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March 2014

Did Flight MH370 Shadow Another Flight?

While the Aussies are closing in on a possible debris field in the Indian Ocean, this theory is from someone we know...interviewed at the Aviationist:

...As we mentioned a few days back, shadowing another plane at cruising altitude along one of the airways usually used by aircraft flying from Asia to Europe was one of the few ways the Malaysia Airlines MH370 could escape detection by ground radar.

The former radar navigator instructor and tactics officer backs this theory.

“When you fly over water or from point to point, pilots are frequently directed to change frequencies, told to turn, climb, descend, you name it. This is all “in the clear” and not privileged communications, anyone with the right radio on the right frequency would hear it. So, this pilot has planned this out to the nth degree and as he’s coming back across the Malay peninsula, he’s looking to fall in behind another airliner and shadow that airplanes flight path.”

The scenario Pernotto describes may sound unlikely (as many others) but not impossible....

Read the whole piece at The Aviationist.  

Big Boys Don't Cry

Confession time:  I've always enjoyed Keith Laumer's Retief/BOLO universe.  My thoughts on Jame Retief versus the (stereo)typical member of the lace panty brigade should come as no surprise.  Bolos struck a chord with me early on (Honor of the Regiment) and the idea of someone (something) striving to do the job no matter what (and the incompetents) with honor and integrity was comforting (particularly in the Carter era). 

For all that, there were some things about that universe that bugged me.  Nevermind that it would take thousands of Retiefs to keep things above water and moving along.  Never mind that the incompetents won way too often and no one ever, EVER, followed up on the example of the heroic BOLO.  There was something more to it that bugged the bleep out of me deep down.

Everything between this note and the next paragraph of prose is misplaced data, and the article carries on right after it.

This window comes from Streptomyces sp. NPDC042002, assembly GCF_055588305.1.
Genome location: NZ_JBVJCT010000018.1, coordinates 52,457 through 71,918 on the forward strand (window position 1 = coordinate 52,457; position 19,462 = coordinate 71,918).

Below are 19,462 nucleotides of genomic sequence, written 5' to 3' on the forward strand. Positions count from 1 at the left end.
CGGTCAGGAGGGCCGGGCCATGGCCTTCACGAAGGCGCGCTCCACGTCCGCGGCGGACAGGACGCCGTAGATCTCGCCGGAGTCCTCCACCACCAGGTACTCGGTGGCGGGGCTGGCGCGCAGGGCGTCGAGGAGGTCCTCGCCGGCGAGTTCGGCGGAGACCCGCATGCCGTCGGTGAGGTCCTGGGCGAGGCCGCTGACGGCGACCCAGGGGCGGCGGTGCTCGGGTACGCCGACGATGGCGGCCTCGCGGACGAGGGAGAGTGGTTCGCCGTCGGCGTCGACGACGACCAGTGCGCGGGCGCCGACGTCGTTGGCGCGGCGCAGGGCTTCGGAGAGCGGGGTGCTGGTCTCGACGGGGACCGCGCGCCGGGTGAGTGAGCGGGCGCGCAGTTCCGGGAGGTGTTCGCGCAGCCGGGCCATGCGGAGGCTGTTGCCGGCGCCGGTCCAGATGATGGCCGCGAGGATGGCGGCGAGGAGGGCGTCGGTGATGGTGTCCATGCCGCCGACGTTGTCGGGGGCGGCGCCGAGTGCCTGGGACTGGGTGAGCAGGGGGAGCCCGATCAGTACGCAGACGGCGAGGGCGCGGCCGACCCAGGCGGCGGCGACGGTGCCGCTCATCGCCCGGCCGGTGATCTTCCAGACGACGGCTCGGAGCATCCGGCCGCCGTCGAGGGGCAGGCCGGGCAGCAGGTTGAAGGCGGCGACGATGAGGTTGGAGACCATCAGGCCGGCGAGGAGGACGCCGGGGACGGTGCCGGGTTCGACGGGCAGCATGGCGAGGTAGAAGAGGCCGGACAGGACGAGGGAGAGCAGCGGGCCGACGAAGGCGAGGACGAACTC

Thanks to Tom Kratman, I now have a better idea of why that is and you have a great story to go read.  Big Boys Don't Cry is a novella, and for me a quick read -- but keep in mind that I can even polish off something of Weberian size rather quickly. For all that it is a novella, and a good read, it is not necessarily an easy read and Tom gleefully uses a flamethrower (and I imagine was laughing maniacly as he did so) to remove the curtains and expose what has been bugging me about the Bolo universe. 


who reminds you that you still have time to go order the Freehold Signed Limited Edition by Michael Z. Williamson.  Trust me, you want to and you need to. 

Photo - Aerial Sniper Training

Hires_140307-F-LX370-566cArmy Sgt. Chuck Riegel engages a target with a M107 .50-caliber long-range sniper rifle in a UH-60 Black Hawk helicopter over Malamute drop zone on Joint Base Elmendorf-Richardson, Alaska, March 7, 2014. Riegel is assigned to the 25th Infantry Division's 1st Battalion Airborne, 501st Infantry Regiment, 4th Infantry Brigade Combat Team, Alaska. U.S. Air Force photo by Justin Connaher

MilBlogger Heads Back to War

Former Paratrooper, now Officer and father, is headed somewhere dangerous.  From Tuesday night:

...Tonight I will be leaving everyone and everything I love and begin another journey to Afghanistan. It's much more difficult to leave this time now that I have a family and have been out of the fight for a few years, but my situation is no different than the vast majority of the other soldiers who are deployed.